If you want your child to be confident and successful with transitions, what better way than to model it yourself. Take time to point out the fun and adventure in things. Get into the habit of talking about positive potential outcomes in response to life transitions and brainstorm, with your child, ways to help make it so. Resisting change is like resisting life itself. The more time we take to stop and smell the roses and try to reflect on the changes going on around us, while embracing future possibilities and the blessings in our lives, the better we will be able to enjoy what is, and look forward to what will be.
My earliest memories center on our lively, red-haired family member, Donovan. He was the star of our summer outings, ate too much birthday cake, and made holidays chaotic. He was my constant companion and first adventure buddy. I recall vividly, despite my young age of four, when I realized that Donavan was missing. I walked into my mom’s room as she was making her bed and asked where Donovan had gone. Like most moms, she struggled with how to tell her child the beloved family dog died.
Coping with pet loss can be a difficult, yet cathartic time for families. It is often a child’s first experience of death. Parents struggle with if, when, and how to involve children in this process. Instincts tell you to protect them from the pain of pet loss, while logic argues that they should understand that death is a part of life. The grieving process is unique for each family member, but when approached with openness and patience, it provides an opportunity to become closer.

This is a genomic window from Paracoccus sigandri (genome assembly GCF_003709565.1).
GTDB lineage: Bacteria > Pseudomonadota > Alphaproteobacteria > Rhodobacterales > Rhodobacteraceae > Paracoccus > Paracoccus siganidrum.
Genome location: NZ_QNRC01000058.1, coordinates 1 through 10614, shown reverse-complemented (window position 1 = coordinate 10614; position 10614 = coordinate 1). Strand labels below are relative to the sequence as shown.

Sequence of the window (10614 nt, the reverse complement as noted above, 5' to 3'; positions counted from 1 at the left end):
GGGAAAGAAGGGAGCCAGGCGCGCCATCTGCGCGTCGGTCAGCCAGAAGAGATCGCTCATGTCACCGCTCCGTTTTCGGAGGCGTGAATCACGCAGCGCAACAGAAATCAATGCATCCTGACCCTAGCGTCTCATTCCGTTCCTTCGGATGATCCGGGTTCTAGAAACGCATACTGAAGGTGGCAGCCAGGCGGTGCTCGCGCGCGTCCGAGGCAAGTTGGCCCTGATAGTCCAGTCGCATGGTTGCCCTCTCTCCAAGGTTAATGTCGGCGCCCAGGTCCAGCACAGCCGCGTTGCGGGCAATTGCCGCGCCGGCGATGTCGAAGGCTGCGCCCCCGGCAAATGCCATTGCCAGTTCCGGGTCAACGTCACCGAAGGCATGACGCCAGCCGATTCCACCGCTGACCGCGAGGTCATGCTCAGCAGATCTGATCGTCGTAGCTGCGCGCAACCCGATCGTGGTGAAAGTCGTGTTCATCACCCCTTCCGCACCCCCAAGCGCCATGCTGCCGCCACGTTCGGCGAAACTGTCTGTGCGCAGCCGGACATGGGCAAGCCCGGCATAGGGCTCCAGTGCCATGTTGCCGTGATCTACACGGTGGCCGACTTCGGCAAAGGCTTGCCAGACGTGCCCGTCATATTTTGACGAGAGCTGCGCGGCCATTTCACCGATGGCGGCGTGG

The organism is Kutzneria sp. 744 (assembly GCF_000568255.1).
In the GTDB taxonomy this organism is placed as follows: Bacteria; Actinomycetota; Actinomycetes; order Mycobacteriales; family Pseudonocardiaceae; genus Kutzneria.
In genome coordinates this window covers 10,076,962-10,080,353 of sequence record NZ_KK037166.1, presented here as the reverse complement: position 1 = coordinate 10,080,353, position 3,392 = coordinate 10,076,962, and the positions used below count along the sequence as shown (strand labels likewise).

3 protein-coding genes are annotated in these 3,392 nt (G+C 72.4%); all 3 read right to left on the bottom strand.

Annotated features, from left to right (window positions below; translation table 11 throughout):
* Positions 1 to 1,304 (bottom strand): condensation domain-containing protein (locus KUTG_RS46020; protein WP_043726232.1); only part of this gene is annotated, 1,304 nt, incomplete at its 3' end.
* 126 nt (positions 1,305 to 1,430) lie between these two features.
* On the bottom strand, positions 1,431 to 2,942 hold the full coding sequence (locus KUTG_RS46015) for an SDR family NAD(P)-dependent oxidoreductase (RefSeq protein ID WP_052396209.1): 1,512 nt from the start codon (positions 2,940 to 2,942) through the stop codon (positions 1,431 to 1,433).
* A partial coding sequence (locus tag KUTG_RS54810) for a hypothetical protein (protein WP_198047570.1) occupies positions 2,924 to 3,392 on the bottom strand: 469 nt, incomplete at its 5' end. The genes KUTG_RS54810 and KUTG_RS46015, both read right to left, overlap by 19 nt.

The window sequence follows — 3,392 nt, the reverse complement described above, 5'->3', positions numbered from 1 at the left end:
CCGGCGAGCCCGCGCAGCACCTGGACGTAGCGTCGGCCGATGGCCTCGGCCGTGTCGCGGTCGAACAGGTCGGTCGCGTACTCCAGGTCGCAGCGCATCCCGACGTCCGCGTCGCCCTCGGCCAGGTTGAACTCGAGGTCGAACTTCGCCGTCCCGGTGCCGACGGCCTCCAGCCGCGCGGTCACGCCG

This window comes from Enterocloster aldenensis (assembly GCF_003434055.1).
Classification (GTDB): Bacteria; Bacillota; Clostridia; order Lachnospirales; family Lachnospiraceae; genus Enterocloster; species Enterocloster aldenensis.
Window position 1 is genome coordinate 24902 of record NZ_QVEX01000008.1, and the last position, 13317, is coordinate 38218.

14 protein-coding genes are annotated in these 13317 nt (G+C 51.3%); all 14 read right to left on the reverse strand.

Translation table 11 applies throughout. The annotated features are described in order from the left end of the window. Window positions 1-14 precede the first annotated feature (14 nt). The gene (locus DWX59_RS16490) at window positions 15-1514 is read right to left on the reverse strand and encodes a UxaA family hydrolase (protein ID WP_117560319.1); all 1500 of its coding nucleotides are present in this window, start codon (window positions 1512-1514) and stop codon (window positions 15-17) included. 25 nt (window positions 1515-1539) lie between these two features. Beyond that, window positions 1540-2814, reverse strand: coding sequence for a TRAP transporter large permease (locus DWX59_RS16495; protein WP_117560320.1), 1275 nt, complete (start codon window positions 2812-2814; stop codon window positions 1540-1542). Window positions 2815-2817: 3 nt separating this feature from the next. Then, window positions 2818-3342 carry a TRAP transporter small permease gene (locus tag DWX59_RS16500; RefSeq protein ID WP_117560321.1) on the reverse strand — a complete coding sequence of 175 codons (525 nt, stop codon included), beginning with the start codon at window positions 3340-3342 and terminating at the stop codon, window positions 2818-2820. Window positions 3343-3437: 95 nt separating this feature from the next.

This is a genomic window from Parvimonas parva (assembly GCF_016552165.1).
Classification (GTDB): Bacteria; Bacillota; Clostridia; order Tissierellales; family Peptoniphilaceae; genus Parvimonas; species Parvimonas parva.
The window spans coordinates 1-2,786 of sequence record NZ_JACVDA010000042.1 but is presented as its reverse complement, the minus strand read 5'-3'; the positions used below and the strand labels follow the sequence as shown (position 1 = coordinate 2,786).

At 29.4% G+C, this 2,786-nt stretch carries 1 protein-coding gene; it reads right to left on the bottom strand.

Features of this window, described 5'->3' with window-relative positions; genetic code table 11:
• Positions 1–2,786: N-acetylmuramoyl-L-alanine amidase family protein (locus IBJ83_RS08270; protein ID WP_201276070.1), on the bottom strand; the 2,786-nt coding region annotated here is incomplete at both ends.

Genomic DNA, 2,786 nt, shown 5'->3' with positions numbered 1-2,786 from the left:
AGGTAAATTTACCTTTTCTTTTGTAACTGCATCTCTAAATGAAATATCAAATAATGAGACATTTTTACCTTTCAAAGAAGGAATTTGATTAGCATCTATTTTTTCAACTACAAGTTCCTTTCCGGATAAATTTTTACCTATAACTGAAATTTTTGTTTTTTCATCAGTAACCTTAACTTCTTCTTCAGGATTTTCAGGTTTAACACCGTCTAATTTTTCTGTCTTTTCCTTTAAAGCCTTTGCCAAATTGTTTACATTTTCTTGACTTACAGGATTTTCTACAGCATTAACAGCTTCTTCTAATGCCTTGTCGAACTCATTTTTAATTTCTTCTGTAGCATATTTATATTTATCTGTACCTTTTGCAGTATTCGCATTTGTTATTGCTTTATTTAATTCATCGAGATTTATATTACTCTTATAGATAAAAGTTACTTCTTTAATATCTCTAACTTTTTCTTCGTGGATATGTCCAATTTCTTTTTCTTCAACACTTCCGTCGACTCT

There are many factors to consider when helping children cope with pet loss. First, remember that you are working through this together. As the parent, you are the guide and model, but it is okay to admit your own feelings of grief. Parents often want to hide their sadness in order to keep from burdening children. In most cases, being transparent with your emotions will give them permission to share theirs. Be mindful that your son or daughter may react differently to pet loss than you do, or even than other children of similar age.